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Image / Fashion

Priyanka Chopra defends wearing Georgina Chapman’s Marchesa line, but should she have to?

by Jennifer McShane
31st Oct 2018

The fashion label Marchesa was once known for making the actresses who wore its designs feel like ‘princesses,’ but thanks to its inextricable link with Harvey Weinstein, a shadow has been cast over its very existence in the industry. And yet, the woman behind the design did little to tarnish it herself. The thing is, when you’re the ex-wife of the disgraced movie executive who just happened to create this label, there’s almost nothing you can do to disassociate yourself with him – even after you have cut ties completely. The label, known as a ‘red-carpet regular,’ was tainted with every mention of Weinstein and his wrongdoings.

But, time has passed. And slowly, women in the public eye are starting to wear the gowns publically, or more accurately, defend their choice to wear the gowns publically. But, the question remains, should they have to do this at all?

Yes, Weinstein was the husband of Georgina Chapman, who in 2004 co-founded Marchesa with her college friend, Keren Craig. Chapman divorced Weinstein in January, when the sexual assault allegations from over 50 women continued to mount. The label’s rise to prominence was almost overnight; in 2004, Renee Zellweger wore a gown to a premiere almost immediately after she had won her Oscar (conveniently winning for a film produced by Weinstein), and despite being deft with a scissors, suspicious eyebrows were raised; could Chapman really just have been “lucky” as she told Vogue?

Scarlett Johansson was first to wear Marchesa at the Met Gala this year. “I wore Marchesa because their clothes make women feel confident and beautiful and it is my pleasure to support a brand created by two incredibly talented and important female designers,” the actress told US website the Cut. And now actress Priyanka Chopra has stepped out in a dress. The 36-year-old Quantico star – who is engaged to singer Nick Jonas – described her decision to support the “self-made” British designer and her female-led company as “women supporting women: that’s what we’re all about.”

“Georgina’s a friend of mine, and she has beenfor years,” the actress told WWD

“And it’s not her fault. And I don’t think it’s right to take it out on a self-made woman what somebody in her life did.”

“That’s the wrong attitude. I’ve known her for years, and that was a beautiful gown, and deserved to be worn by a bride-to-be. And it made me feel like a princess. It was the right choice.”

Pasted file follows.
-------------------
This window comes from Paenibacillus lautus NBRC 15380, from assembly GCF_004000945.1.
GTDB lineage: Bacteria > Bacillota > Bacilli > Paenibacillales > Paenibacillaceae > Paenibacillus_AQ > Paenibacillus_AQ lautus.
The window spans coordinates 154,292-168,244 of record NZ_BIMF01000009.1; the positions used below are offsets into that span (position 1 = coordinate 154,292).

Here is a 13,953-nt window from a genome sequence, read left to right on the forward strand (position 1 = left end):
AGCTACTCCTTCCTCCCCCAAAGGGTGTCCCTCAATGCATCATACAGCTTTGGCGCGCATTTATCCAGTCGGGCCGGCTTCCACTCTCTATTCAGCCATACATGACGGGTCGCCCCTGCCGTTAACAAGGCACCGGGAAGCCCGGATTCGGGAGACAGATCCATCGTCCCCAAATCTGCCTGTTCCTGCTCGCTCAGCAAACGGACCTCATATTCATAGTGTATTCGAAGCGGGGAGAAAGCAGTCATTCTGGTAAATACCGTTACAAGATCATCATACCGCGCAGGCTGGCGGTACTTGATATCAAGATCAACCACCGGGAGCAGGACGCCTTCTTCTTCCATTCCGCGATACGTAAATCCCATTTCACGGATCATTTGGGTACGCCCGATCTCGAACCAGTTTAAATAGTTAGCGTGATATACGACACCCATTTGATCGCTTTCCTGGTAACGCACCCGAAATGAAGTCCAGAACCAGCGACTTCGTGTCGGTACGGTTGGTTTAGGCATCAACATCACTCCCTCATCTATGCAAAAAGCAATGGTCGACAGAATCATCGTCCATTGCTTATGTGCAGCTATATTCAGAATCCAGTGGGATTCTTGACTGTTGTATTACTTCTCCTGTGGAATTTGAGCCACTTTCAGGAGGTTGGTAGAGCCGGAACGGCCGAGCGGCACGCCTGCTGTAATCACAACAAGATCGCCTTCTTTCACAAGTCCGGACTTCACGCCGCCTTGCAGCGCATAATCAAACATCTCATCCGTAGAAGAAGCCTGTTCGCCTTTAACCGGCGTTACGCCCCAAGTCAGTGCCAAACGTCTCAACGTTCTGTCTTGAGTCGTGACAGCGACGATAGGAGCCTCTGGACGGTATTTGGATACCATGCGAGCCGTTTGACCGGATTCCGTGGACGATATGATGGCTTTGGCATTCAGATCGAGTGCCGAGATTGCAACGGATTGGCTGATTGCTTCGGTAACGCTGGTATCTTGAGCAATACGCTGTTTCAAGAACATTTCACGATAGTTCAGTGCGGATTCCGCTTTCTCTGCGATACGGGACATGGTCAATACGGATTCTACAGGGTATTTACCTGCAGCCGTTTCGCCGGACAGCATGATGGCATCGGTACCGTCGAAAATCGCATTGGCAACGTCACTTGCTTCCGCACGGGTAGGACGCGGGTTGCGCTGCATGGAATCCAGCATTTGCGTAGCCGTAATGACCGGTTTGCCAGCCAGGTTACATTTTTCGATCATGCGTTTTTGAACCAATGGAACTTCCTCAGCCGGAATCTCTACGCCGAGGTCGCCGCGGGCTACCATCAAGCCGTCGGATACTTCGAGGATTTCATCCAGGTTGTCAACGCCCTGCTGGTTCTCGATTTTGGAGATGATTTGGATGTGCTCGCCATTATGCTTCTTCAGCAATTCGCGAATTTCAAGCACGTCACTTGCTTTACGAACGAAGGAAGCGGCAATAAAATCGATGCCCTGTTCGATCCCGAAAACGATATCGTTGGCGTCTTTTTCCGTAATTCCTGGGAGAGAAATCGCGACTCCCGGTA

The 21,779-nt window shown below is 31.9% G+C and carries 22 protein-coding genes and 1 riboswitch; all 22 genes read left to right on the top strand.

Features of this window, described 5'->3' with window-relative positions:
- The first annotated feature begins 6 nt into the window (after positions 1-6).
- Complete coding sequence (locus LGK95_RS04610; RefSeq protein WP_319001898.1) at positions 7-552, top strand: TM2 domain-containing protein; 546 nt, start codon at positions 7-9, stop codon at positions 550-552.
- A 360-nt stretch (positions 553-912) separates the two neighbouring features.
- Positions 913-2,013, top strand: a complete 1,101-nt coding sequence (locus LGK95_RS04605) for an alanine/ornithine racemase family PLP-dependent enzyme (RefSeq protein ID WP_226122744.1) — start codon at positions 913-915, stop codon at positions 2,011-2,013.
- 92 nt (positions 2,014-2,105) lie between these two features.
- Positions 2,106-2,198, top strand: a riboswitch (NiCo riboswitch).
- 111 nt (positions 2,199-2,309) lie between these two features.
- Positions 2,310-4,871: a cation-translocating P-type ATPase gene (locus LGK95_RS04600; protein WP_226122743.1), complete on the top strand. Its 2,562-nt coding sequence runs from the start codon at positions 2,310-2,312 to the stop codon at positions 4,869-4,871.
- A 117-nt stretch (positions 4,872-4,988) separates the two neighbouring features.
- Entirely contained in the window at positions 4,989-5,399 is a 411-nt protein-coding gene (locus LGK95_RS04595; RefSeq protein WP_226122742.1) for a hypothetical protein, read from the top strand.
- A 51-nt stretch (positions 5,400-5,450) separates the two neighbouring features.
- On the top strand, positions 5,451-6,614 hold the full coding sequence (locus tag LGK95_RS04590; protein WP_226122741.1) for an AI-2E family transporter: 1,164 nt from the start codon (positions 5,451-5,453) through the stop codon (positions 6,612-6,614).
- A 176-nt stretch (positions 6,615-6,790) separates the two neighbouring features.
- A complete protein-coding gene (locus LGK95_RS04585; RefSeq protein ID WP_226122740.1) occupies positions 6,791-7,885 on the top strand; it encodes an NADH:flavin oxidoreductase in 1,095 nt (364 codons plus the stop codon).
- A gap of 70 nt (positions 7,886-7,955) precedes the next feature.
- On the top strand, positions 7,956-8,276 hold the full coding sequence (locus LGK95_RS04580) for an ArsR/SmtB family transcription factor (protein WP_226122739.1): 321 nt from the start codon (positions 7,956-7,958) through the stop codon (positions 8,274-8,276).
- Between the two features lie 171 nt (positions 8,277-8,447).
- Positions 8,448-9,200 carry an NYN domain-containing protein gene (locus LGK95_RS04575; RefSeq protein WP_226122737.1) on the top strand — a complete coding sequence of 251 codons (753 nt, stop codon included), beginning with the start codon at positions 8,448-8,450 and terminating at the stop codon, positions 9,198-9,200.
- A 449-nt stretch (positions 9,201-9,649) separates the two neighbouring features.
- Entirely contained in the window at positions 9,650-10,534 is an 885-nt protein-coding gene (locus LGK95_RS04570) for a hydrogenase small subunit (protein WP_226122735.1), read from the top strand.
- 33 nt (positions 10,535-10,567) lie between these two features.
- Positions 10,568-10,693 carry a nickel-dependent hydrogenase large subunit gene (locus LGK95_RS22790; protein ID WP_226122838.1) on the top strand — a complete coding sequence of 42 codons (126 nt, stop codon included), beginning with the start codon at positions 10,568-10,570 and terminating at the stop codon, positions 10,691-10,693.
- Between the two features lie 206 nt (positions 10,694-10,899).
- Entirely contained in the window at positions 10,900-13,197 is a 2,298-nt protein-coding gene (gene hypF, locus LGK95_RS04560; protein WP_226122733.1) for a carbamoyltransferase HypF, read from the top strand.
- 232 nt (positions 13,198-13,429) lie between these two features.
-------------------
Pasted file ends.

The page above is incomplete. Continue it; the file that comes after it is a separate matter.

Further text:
That Chapman was ‘self-made’ isn’t up for question; it is she who is undeniably talented, she who creates her often exquisite designs, but how her brand reached almost fevered popularity so quickly is something that is now very much questioned.

No one would argue that women should be penalised for their husbands’ crimes (it happens too often today – just look at Hillary and Bill Clinton), yet, the label will forever be linked with Weinstein – and it remains an issue.

Shortly after the allegations became public, Chapman announced she was divorcing Weinstein and spoke only of her sympathy for the women accusing him of his alleged crimes; she publically condemned him. “My heart breaks for all the women who have suffered tremendous pain because of these unforgivable actions,” she said at the time.

But Chapman remains at the centre of complex narrative nevertheless; one which is forever entangled with that of a sexual predator.

She knew nothing, she says, of her ex-husband’s apparent and horrifying behaviour, but the general whisper is one of complicity; guilt by association. How could she not know that her former husband apparently coerced actresses into wearing her designs on the red carpet, as well as everything else? Actress Felicity Huffman confirmed that Weinstein had forced her to wear Marchesa on the red carpet in 2005, threatening to pull publicity funding from her film if she didn’t. So, did she turn a blind eye? Or refuse to see the red flags? Either way, she can’t win; she’s a fool for not seeing it or the woman who stood idly behind a monster – and did nothing.

 It’s a tale as old as time: target the woman linked to the man, for she must be the ‘enabler‘.

And yet, it’s easy to judge, but the fact remains that we’ll never know exactly what happened; what Chapman did or did not know. Should actresses trying to support the woman – yet another woman – whose life was also ruined, along with her children – have to defend their choice to help her get her life back on track?

Whatever way you look at it, the sad part remains that they have to defend her at all; her name will go down in history tied to a monster and his actions of horror – even if she tries everything to start over.

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